By Wesley J. Smith, J.D., Special Consultant to the CBC
A bill has been proposed in New Hampshire to protect medical conscience. You’d think I’d be thrilled, right? Wrong. This bill would permit doctors to refuse to save the life of a patient and to discriminate against people based on invidious bigotry.
The intent is understandable and necessary. From HB 1653:
1 Statement of Intent. It is the purpose of this act to protect as a basic civil right the right of all health care providers and/or institutions, to decline to counsel, advise, pay for, provide, perform, assist, or participate in providing or performing health care services that violate their consciences. Such health care services may include, but are not limited to, abortion, artificial birth control, artificial insemination, assisted reproduction, human cloning, euthanasia, human embryonic stem-cell research, fetal experimentation, physician-assisted suicide, and sterilization.
But the legislation is far too broadly written:
Health Care Provider’s Right to Conscientiously Object.
I. A health care provider has the right to conscientiously object to participating in a health care service.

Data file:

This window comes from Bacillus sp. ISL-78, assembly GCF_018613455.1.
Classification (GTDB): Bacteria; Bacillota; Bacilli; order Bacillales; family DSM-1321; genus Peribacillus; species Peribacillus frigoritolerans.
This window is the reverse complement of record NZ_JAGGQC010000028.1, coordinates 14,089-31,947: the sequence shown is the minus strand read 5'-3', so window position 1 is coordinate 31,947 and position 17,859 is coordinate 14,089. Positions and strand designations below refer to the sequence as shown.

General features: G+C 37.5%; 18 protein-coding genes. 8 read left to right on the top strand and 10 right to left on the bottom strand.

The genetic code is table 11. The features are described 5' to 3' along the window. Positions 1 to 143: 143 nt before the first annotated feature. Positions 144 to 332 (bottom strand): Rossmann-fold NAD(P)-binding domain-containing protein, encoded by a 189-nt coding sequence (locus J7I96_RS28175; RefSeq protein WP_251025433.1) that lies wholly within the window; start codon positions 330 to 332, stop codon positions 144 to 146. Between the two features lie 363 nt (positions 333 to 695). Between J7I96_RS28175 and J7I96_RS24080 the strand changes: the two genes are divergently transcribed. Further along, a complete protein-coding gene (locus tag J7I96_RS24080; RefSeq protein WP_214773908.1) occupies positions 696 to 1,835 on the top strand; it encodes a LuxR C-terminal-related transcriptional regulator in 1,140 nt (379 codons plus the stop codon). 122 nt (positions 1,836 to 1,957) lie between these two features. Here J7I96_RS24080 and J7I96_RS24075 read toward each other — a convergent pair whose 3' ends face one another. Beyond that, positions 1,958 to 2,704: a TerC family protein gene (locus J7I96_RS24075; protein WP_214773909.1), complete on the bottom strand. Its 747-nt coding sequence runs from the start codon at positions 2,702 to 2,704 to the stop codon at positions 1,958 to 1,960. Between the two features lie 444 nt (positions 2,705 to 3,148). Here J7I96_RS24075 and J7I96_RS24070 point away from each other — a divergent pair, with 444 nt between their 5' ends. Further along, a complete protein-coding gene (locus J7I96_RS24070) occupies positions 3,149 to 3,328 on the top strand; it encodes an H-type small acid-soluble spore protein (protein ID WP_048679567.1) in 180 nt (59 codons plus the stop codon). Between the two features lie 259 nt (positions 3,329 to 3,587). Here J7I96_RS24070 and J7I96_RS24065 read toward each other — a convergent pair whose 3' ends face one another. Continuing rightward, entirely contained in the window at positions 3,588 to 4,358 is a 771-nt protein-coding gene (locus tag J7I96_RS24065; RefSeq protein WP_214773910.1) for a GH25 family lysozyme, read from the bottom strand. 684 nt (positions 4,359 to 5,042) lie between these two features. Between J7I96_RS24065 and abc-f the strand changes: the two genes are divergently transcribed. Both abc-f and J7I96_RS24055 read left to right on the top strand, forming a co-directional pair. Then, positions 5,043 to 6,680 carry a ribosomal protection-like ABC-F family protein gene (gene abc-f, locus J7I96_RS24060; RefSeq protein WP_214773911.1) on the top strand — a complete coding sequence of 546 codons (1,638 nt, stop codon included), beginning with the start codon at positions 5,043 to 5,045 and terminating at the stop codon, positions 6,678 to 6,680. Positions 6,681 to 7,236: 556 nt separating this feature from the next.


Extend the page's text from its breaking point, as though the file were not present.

II. A health care provider who conscientiously objects to participating in any way in a health care service shall not be civilly or criminally liable to any person, estate, public or private entity, or public official.
III. It shall be unlawful for any person, health care provider, health care institution, public or private institution, public official, or national certifying board which certifies competency in medical specialties to discriminate against any health care provider in any manner based on his or her conscientious objection to participating in a health care service, including, but not limited to: termination, transfer, refusal of staff privileges at a health care institution, refusal of board certification, administrative action, refusal to provide standard residency training opportunities, or any other disciplinary action.
This proposal obliterates the fiduciary nature doctor’s role by allowing medical professionals to abandon patients for virtually any reason. For example, it would literally permit a doctor to refuse to treat an AIDS patient because of a religious belief that AIDS is a punishment from God or refuse nourishment for a patient like Terri Schiavo-even though that was what she and the family wanted — based on a utilitarian philosophical belief that the quality of her life was not worth the cost of her care.
This conscience issue is important because medicine increasingly is becoming involved in killing and promoting lifestyles that are well beyond its traditional role of saving life and protecting health. But no right is absolute, and medical conscience shouldn’t be either. This legislation needs to be revised.
For those interested in the terms I think should apply in a law protecting medical conscience, hit this link.
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